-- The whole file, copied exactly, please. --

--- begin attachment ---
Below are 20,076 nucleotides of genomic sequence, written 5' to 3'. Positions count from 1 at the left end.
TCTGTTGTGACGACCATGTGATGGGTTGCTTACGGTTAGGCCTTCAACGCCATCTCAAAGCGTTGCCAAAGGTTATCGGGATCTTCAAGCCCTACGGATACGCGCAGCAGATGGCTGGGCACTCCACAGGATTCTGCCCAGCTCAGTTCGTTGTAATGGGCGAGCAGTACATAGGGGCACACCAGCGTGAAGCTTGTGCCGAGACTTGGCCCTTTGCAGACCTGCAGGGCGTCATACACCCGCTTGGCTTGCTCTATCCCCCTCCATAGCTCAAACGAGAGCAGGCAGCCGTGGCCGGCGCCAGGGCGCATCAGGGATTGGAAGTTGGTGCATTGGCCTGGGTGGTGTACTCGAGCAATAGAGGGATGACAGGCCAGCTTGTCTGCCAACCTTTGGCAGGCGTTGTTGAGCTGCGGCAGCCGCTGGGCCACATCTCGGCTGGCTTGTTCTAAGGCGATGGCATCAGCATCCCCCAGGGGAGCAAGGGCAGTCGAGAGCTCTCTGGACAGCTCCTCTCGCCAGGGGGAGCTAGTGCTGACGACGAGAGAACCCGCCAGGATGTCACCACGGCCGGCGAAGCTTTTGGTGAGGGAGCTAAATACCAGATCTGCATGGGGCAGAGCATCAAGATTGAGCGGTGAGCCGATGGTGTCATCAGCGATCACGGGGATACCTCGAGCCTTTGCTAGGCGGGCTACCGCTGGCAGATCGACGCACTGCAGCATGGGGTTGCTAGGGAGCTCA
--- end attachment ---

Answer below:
Below are 20,076 nucleotides of genomic sequence, written 5' to 3'. Positions count from 1 at the left end.
TCTGTTGTGACGACCATGTGATGGGTTGCTTACGGTTAGGCCTTCAACGCCATCTCAAAGCGTTGCCAAAGGTTATCGGGATCTTCAAGCCCTACGGATACGCGCAGCAGATGGCTGGGCACTCCACAGGATTCTGCCCAGCTCAGTTCGTTGTAATGGGCGAGCAGTACATAGGGGCACACCAGCGTGAAGCTTGTGCCGAGACTTGGCCCTTTGCAGACCTGCAGGGCGTCATACACCCGCTTGGCTTGCTCTATCCCCCTCCATAGCTCAAACGAGAGCAGGCAGCCGTGGCCGGCGCCAGGGCGCATCAGGGATTGGAAGTTGGTGCATTGGCCTGGGTGGTGTACTCGAGCAATAGAGGGATGACAGGCCAGCTTGTCTGCCAACCTTTGGCAGGCGTTGTTGAGCTGCGGCAGCCGCTGGGCCACATCTCGGCTGGCTTGTTCTAAGGCGATGGCATCAGCATCCCCCAGGGGAGCAAGGGCAGTCGAGAGCTCTCTGGACAGCTCCTCTCGCCAGGGGGAGCTAGTGCTGACGACGAGAGAACCCGCCAGGATGTCACCACGGCCGGCGAAGCTTTTGGTGAGGGAGCTAAATACCAGATCTGCATGGGGCAGAGCATCAAGATTGAGCGGTGAGCCGATGGTGTCATCAGCGATCACGGGGATACCTCGAGCCTTTGCTAGGCGGGCTACCGCTGGCAGATCGACGCACTGCAGCATGGGGTTGCTAGGGAGCTCA